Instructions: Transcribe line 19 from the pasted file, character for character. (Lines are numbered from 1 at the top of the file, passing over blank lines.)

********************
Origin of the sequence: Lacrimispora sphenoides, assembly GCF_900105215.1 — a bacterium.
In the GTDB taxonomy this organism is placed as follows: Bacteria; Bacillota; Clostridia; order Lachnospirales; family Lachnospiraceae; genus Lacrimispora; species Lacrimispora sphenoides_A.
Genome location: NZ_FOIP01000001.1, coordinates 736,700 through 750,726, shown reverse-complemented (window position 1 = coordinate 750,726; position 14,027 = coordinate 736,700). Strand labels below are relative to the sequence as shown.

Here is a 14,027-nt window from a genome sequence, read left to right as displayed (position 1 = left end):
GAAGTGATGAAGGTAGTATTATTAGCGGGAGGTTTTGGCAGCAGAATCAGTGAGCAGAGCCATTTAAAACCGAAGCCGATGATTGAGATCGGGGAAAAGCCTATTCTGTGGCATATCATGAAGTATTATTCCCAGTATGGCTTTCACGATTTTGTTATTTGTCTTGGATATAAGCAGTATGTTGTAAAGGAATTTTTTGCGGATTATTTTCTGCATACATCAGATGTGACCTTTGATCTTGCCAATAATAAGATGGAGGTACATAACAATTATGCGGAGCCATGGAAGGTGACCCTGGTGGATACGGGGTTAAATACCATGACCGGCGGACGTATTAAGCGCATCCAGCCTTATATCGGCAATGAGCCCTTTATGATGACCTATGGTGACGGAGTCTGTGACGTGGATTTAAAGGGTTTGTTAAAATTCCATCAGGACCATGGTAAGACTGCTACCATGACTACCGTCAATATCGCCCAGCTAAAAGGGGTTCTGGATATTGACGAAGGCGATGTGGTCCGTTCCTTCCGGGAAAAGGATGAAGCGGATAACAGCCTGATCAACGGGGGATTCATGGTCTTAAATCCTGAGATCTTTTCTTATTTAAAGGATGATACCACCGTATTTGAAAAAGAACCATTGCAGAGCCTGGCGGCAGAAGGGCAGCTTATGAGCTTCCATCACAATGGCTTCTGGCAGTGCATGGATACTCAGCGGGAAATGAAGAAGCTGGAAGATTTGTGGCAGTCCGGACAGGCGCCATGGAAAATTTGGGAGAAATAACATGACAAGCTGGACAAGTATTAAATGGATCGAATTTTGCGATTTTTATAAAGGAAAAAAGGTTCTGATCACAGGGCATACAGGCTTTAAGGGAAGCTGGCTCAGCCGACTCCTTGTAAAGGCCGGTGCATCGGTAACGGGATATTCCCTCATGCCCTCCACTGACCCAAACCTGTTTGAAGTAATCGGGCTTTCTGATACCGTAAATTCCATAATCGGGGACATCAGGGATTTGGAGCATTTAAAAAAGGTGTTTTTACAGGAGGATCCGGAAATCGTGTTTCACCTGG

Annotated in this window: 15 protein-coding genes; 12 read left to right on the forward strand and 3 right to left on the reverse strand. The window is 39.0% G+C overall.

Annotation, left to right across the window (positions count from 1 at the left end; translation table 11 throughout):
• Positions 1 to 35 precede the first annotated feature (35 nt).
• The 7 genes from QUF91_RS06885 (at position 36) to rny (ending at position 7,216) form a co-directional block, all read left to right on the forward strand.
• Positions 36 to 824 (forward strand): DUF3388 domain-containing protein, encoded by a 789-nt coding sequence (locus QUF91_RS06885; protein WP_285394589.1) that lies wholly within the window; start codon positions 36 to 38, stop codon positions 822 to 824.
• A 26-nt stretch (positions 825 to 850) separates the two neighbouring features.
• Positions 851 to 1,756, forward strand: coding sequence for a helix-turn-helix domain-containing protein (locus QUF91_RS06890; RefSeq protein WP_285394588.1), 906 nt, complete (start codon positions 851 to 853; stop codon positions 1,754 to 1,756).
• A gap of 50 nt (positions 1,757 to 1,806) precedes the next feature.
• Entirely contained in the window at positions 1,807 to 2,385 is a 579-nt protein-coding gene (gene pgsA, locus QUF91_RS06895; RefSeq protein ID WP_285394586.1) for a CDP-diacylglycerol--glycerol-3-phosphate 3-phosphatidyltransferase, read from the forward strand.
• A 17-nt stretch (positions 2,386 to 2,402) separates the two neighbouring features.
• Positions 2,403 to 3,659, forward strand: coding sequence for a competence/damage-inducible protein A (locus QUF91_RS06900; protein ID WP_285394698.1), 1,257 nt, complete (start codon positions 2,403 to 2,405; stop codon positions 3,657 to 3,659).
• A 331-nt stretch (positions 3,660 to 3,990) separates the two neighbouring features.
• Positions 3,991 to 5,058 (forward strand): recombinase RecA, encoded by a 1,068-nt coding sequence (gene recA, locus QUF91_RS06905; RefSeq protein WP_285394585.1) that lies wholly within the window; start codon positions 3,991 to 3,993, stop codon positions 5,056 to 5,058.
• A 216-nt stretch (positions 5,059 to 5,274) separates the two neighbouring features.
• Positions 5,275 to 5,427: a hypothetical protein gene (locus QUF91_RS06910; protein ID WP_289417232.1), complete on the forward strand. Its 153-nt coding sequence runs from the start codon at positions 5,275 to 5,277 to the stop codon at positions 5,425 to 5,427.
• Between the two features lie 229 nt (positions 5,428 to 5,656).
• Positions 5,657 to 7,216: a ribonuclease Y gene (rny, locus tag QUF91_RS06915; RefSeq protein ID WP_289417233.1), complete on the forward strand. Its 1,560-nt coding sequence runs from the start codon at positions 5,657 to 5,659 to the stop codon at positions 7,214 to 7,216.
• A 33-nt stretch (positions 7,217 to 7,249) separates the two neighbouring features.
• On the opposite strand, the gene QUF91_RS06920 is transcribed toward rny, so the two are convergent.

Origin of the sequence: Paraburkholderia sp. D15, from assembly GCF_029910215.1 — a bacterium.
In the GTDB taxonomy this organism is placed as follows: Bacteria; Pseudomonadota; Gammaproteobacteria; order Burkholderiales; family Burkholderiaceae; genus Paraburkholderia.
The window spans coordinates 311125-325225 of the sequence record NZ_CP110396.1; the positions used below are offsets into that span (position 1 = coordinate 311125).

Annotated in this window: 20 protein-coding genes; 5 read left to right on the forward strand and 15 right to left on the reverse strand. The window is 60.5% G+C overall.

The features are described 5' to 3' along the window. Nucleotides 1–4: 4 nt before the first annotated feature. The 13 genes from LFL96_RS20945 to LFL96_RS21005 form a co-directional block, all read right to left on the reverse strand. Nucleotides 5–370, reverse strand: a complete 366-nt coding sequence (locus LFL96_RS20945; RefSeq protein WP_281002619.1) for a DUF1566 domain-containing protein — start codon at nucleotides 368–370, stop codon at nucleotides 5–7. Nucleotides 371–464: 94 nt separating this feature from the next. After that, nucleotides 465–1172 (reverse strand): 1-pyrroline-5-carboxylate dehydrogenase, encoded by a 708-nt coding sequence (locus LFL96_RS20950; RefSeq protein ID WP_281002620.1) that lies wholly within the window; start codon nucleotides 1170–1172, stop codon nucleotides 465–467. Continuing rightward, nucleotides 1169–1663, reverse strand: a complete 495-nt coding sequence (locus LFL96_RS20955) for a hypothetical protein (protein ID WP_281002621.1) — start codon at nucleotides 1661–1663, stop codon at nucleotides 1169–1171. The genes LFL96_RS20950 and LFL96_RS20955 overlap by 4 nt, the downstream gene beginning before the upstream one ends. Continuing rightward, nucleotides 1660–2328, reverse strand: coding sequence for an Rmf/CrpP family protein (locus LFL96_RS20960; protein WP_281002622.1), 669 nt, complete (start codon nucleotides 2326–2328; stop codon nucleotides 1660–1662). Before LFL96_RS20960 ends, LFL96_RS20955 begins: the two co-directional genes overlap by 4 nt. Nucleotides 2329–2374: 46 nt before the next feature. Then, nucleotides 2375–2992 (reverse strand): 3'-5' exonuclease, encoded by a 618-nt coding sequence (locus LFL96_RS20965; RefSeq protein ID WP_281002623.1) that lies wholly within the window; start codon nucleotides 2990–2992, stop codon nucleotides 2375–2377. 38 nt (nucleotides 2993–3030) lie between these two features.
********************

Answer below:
• A 216-nt stretch (positions 5,059 to 5,274) separates the two neighbouring features.